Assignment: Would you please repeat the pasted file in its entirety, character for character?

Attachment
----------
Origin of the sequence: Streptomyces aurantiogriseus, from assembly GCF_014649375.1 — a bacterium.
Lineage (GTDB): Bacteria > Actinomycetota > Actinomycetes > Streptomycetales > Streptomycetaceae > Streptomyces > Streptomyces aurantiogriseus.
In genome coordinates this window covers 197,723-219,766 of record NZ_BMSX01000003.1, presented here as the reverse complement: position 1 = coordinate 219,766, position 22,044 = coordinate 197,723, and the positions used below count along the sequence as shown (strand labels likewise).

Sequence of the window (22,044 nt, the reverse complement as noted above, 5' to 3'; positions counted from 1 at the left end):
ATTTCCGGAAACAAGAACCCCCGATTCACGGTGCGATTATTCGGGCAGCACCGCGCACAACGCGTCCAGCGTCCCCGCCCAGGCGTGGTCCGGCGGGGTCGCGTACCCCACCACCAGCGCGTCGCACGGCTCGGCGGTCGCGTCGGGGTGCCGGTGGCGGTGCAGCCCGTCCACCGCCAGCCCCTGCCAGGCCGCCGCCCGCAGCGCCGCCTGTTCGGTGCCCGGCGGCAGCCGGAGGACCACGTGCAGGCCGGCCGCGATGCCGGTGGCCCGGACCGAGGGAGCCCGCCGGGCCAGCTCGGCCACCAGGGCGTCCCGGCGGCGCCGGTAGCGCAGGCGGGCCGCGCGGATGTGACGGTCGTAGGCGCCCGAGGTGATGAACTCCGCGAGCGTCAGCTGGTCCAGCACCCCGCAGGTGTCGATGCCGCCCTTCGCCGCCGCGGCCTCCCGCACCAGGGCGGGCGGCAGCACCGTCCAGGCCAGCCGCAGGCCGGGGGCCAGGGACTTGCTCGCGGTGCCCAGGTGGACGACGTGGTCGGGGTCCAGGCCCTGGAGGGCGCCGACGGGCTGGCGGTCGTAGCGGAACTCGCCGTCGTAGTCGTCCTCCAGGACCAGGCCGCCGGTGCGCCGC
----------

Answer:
Origin of the sequence: Streptomyces aurantiogriseus, from assembly GCF_014649375.1 — a bacterium.
Lineage (GTDB): Bacteria > Actinomycetota > Actinomycetes > Streptomycetales > Streptomycetaceae > Streptomyces > Streptomyces aurantiogriseus.
In genome coordinates this window covers 197,723-219,766 of record NZ_BMSX01000003.1, presented here as the reverse complement: position 1 = coordinate 219,766, position 22,044 = coordinate 197,723, and the positions used below count along the sequence as shown (strand labels likewise).

Sequence of the window (22,044 nt, the reverse complement as noted above, 5' to 3'; positions counted from 1 at the left end):
ATTTCCGGAAACAAGAACCCCCGATTCACGGTGCGATTATTCGGGCAGCACCGCGCACAACGCGTCCAGCGTCCCCGCCCAGGCGTGGTCCGGCGGGGTCGCGTACCCCACCACCAGCGCGTCGCACGGCTCGGCGGTCGCGTCGGGGTGCCGGTGGCGGTGCAGCCCGTCCACCGCCAGCCCCTGCCAGGCCGCCGCCCGCAGCGCCGCCTGTTCGGTGCCCGGCGGCAGCCGGAGGACCACGTGCAGGCCGGCCGCGATGCCGGTGGCCCGGACCGAGGGAGCCCGCCGGGCCAGCTCGGCCACCAGGGCGTCCCGGCGGCGCCGGTAGCGCAGGCGGGCCGCGCGGATGTGACGGTCGTAGGCGCCCGAGGTGATGAACTCCGCGAGCGTCAGCTGGTCCAGCACCCCGCAGGTGTCGATGCCGCCCTTCGCCGCCGCGGCCTCCCGCACCAGGGCGGGCGGCAGCACCGTCCAGGCCAGCCGCAGGCCGGGGGCCAGGGACTTGCTCGCGGTGCCCAGGTGGACGACGTGGTCGGGGTCCAGGCCCTGGAGGGCGCCGACGGGCTGGCGGTCGTAGCGGAACTCGCCGTCGTAGTCGTCCTCCAGGACCAGGCCGCCGGTGCGCCGC